1. Call T-Mobile and change plan to include unlimited text messages.
2. If you aren't going to plan your day, than owning two day-planners is a bit silly.
3. Go through books that you don't need. Sell or donate. :(
4. No more than one firefox tab open at once.
5. No more than one facebook status update per day.
6. Making food is better than buying food.
7. Making beer is better than buying beer.
8. Drinking beer is better than...wait, what?
9. Get up in the morning and do your goddamn roadwork.
10. If you aren't going to sell your car, then you don't need to buy a bike.
11. Your writing habits are inconsistent and lack focus. Fix that.
12. You don't get credit for just buying vegetables, you actually have to eat them.
13. Focus on only one thing at a time.
14. Start putting money back into 401K.
15. Get your eyes fixed.

Tuesday, June 2, 2009

#79 - Play Chess

This was accomplished a few weeks ago with Mae at a wine bar by her house. I won one, and then got stomped in the second game. We have loose plans to have an on-going game, where we each submit one move a day.


Tuesday, May 26, 2009

On “Going Without…”

I recently finished a book by Judith Levine, titled “Not Buying It.” It was written as a journal, and chronicled her year-long experiment in not buying anything but necessities. While “necessities” is completely subjective, and she failed by her own standards a few times, it was a very interesting read that made me think about my own consumption. While saving money was not the author’s reason for the experiment, it obviously ended up as an additional benefit. The most interesting benefit that she observed was her transformation from a “consumer” to a “citizen.” She became more reliant on public goods and services, ranging from transportation, to the use of libraries, to neighborhood co-ops, to the generosity of friends and neighbors. This led to her caring more about goods and services that are set up to serve the public, shaping her political and moral values.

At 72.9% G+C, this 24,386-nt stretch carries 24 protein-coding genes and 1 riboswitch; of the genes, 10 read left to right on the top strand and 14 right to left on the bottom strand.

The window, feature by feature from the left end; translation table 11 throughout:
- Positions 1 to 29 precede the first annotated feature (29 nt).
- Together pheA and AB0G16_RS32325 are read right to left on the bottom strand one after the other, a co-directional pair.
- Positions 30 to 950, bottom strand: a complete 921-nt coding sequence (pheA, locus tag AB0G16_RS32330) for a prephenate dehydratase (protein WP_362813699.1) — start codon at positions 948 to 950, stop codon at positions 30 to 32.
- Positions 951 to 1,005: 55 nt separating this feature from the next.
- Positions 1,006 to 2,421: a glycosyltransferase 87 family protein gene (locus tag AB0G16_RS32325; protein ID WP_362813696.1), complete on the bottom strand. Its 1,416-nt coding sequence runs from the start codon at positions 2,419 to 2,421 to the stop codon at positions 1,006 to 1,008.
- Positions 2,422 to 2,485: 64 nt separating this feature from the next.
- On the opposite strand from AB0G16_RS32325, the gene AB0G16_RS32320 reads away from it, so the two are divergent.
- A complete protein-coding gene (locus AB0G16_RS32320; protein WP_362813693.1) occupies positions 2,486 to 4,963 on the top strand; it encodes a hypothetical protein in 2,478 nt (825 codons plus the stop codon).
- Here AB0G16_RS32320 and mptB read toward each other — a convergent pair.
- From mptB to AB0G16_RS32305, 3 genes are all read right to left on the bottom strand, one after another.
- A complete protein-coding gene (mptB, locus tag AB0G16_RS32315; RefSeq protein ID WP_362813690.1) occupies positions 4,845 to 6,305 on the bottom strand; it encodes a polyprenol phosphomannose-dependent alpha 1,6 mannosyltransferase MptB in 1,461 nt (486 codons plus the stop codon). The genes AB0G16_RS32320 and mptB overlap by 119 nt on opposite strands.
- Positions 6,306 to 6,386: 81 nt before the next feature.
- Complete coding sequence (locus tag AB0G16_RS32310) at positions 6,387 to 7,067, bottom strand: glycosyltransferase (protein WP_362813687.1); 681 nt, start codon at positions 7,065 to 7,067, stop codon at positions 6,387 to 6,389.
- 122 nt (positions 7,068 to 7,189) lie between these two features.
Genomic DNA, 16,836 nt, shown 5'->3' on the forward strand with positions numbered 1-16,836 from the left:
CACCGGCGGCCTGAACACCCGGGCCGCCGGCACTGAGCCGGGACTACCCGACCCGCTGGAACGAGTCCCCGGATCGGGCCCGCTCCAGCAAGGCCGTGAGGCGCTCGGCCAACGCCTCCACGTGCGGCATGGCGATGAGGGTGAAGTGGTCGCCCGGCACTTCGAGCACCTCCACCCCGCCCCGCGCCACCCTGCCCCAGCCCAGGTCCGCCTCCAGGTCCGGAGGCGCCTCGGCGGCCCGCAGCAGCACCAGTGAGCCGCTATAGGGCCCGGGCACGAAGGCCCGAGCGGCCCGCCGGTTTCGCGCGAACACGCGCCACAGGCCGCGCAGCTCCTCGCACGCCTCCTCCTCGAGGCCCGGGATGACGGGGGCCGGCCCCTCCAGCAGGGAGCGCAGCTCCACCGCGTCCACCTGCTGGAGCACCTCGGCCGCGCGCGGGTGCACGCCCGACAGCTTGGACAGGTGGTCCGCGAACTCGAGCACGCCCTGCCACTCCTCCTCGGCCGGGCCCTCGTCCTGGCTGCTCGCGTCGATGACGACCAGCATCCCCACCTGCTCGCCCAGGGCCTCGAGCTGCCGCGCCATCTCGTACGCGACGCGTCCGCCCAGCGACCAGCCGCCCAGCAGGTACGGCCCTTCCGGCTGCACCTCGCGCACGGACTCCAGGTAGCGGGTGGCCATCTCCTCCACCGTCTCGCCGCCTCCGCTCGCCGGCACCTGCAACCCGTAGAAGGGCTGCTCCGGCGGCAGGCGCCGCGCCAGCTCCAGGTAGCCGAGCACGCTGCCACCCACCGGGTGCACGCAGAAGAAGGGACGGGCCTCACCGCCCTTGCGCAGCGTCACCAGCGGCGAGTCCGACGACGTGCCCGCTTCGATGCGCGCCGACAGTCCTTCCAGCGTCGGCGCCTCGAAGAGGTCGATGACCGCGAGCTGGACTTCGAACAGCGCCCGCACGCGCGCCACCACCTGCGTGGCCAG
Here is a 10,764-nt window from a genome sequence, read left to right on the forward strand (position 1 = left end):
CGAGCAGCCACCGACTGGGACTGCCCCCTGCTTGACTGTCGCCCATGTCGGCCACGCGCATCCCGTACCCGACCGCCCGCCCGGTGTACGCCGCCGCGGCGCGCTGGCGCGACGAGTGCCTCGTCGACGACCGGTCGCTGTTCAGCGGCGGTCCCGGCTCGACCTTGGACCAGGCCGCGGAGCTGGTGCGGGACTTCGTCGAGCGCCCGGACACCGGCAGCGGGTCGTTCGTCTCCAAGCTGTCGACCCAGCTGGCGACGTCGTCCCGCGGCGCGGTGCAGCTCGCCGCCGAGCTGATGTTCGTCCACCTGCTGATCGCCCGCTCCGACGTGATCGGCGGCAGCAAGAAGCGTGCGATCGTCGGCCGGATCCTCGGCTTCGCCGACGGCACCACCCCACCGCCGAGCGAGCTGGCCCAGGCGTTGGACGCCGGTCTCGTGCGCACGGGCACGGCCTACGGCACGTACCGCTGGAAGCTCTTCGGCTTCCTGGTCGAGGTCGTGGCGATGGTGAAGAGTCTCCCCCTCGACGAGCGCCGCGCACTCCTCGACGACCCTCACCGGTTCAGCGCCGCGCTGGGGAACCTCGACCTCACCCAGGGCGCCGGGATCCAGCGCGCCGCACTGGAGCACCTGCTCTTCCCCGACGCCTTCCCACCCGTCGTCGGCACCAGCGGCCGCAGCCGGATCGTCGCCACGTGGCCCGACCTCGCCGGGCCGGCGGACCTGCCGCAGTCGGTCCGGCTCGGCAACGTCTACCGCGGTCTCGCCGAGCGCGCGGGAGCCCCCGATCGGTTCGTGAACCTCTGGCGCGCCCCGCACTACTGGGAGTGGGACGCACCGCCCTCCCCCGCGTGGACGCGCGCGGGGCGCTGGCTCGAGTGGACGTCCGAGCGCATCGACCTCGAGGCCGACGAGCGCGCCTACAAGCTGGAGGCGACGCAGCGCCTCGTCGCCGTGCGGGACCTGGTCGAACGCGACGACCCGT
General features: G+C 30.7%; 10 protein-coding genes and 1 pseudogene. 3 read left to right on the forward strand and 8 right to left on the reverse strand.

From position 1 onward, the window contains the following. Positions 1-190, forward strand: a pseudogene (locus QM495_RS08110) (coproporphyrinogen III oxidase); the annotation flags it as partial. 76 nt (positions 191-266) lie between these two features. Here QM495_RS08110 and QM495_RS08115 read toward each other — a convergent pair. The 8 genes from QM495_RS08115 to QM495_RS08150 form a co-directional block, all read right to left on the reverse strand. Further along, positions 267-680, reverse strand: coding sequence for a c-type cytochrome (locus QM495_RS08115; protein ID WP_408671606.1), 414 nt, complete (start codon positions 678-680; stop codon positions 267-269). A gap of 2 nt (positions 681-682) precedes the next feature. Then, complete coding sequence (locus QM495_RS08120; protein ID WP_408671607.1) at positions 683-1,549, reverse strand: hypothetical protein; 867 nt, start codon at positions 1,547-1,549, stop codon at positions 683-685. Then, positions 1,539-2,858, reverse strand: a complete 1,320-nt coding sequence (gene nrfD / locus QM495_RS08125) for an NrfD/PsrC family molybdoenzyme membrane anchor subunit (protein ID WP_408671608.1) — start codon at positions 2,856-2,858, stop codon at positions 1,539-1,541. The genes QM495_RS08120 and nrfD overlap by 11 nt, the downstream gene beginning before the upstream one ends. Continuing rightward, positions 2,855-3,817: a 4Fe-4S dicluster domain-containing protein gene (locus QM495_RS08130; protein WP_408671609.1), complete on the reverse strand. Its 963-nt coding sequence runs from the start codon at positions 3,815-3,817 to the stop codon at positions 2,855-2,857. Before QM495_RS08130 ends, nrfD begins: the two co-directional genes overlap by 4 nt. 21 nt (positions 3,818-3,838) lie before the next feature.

I am insulated from people and social interaction during most of my day. I work in a quiet office, without peers that I can share a conversation with. After work, I spend several hours at the boxing gym. There is a lot more personal involvement with my friends at the gym, but still, a good part of the time and energy is focused on your individual work and progress. Partly by necessity, I have become a lot more reliant on less traditional forms of interaction. Social networking sites like facebook.com, on-line message forums, and instant messaging have taken the place of more direct forms of communication. I want to force myself out of this comfort zone. I also want to take back some of the wasted time that I devote to these on-line diversions. That time could be better spent reading, writing, learning, working, or a million other more productive activities.

One way I will do this is by going without internet or television at my new apartment. Of the two, the internet will be the harder service to go without. However, I have internet access throughout the work day if I really need to look something up, and my internet time after working hours is almost entirely made up of “time-wasters” such as the activities I mentioned above. To make up for this “loss,” I will read and write more. I hope to finish the rough draft of my book by the end of my 1001 day experiment, some 930 days away. I also have a huge stack of books, bought throughout the years, but never finished, and in some cases, never started. Along that same vein, I will be going without buying any new media until I have gone through everything I have. I plan on making use of the fact that I am within walking distance of the main branch of the San Francisco library. Using public services, such as the library, will do its part to force me out into the city and being more social in my daily life.

I plan on cutting back consumption in all areas of my life, not just with new media. I don’t have a clear goal yet of how I want to keep track of this, but I will be avoiding any non-essential purchases moving forward from today. One example of this will be the 4-day hiking trip this September with my Dad and Brother. Rather than buying new or even used equipment, I will be renting the backpack, sleeping bag and tent from a Berkeley adventure shop. One possible exception to this rule is a purchase of a road bike. With my new move, I am much closer to both work and the gym. It has made going “car-less” much more of a realistic possibility than when I was living way out in West Portal. The still-unformed plan would be to make the purchase of a road bike, and then experiment with using it for all transportation purposes. Getting rid of the car would save me a lot of money, especially in a city where your monthly parking fees cost upwards of $200.